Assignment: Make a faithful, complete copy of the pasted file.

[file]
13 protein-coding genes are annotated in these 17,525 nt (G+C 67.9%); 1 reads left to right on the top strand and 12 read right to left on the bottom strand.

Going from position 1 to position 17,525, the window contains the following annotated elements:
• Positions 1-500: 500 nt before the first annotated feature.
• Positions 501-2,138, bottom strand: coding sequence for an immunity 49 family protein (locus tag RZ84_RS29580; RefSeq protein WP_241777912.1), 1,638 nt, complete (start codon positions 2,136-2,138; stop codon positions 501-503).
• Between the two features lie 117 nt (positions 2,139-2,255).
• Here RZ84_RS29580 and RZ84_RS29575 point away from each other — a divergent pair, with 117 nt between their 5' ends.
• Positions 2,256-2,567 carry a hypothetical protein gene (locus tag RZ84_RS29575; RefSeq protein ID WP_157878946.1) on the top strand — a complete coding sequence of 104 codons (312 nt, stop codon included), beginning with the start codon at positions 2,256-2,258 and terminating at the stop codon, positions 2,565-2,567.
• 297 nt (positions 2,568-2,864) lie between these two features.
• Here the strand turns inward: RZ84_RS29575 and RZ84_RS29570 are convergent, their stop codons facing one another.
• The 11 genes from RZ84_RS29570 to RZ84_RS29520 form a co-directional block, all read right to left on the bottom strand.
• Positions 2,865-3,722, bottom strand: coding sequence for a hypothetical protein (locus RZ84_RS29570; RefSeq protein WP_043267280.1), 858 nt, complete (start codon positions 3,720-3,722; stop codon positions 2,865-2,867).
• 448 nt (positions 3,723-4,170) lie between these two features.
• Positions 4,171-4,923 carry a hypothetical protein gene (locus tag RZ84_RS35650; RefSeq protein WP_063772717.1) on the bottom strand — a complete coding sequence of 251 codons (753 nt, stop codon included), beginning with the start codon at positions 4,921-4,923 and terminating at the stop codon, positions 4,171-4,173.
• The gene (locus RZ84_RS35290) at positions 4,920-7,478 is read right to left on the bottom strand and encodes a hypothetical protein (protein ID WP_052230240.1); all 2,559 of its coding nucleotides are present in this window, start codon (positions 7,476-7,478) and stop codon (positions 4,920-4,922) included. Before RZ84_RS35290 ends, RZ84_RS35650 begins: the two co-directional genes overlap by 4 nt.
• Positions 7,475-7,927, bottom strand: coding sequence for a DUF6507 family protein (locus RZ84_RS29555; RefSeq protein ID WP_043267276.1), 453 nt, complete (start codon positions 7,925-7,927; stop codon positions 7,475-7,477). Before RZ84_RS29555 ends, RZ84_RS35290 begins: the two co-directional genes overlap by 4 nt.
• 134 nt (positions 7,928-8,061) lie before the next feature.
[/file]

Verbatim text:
13 protein-coding genes are annotated in these 17,525 nt (G+C 67.9%); 1 reads left to right on the top strand and 12 read right to left on the bottom strand.

Going from position 1 to position 17,525, the window contains the following annotated elements:
• Positions 1-500: 500 nt before the first annotated feature.
• Positions 501-2,138, bottom strand: coding sequence for an immunity 49 family protein (locus tag RZ84_RS29580; RefSeq protein WP_241777912.1), 1,638 nt, complete (start codon positions 2,136-2,138; stop codon positions 501-503).
• Between the two features lie 117 nt (positions 2,139-2,255).
• Here RZ84_RS29580 and RZ84_RS29575 point away from each other — a divergent pair, with 117 nt between their 5' ends.
• Positions 2,256-2,567 carry a hypothetical protein gene (locus tag RZ84_RS29575; RefSeq protein ID WP_157878946.1) on the top strand — a complete coding sequence of 104 codons (312 nt, stop codon included), beginning with the start codon at positions 2,256-2,258 and terminating at the stop codon, positions 2,565-2,567.
• 297 nt (positions 2,568-2,864) lie between these two features.
• Here the strand turns inward: RZ84_RS29575 and RZ84_RS29570 are convergent, their stop codons facing one another.
• The 11 genes from RZ84_RS29570 to RZ84_RS29520 form a co-directional block, all read right to left on the bottom strand.
• Positions 2,865-3,722, bottom strand: coding sequence for a hypothetical protein (locus RZ84_RS29570; RefSeq protein WP_043267280.1), 858 nt, complete (start codon positions 3,720-3,722; stop codon positions 2,865-2,867).
• 448 nt (positions 3,723-4,170) lie between these two features.
• Positions 4,171-4,923 carry a hypothetical protein gene (locus tag RZ84_RS35650; RefSeq protein WP_063772717.1) on the bottom strand — a complete coding sequence of 251 codons (753 nt, stop codon included), beginning with the start codon at positions 4,921-4,923 and terminating at the stop codon, positions 4,171-4,173.
• The gene (locus RZ84_RS35290) at positions 4,920-7,478 is read right to left on the bottom strand and encodes a hypothetical protein (protein ID WP_052230240.1); all 2,559 of its coding nucleotides are present in this window, start codon (positions 7,476-7,478) and stop codon (positions 4,920-4,922) included. Before RZ84_RS35290 ends, RZ84_RS35650 begins: the two co-directional genes overlap by 4 nt.
• Positions 7,475-7,927, bottom strand: coding sequence for a DUF6507 family protein (locus RZ84_RS29555; RefSeq protein ID WP_043267276.1), 453 nt, complete (start codon positions 7,925-7,927; stop codon positions 7,475-7,477). Before RZ84_RS29555 ends, RZ84_RS35290 begins: the two co-directional genes overlap by 4 nt.
• 134 nt (positions 7,928-8,061) lie before the next feature.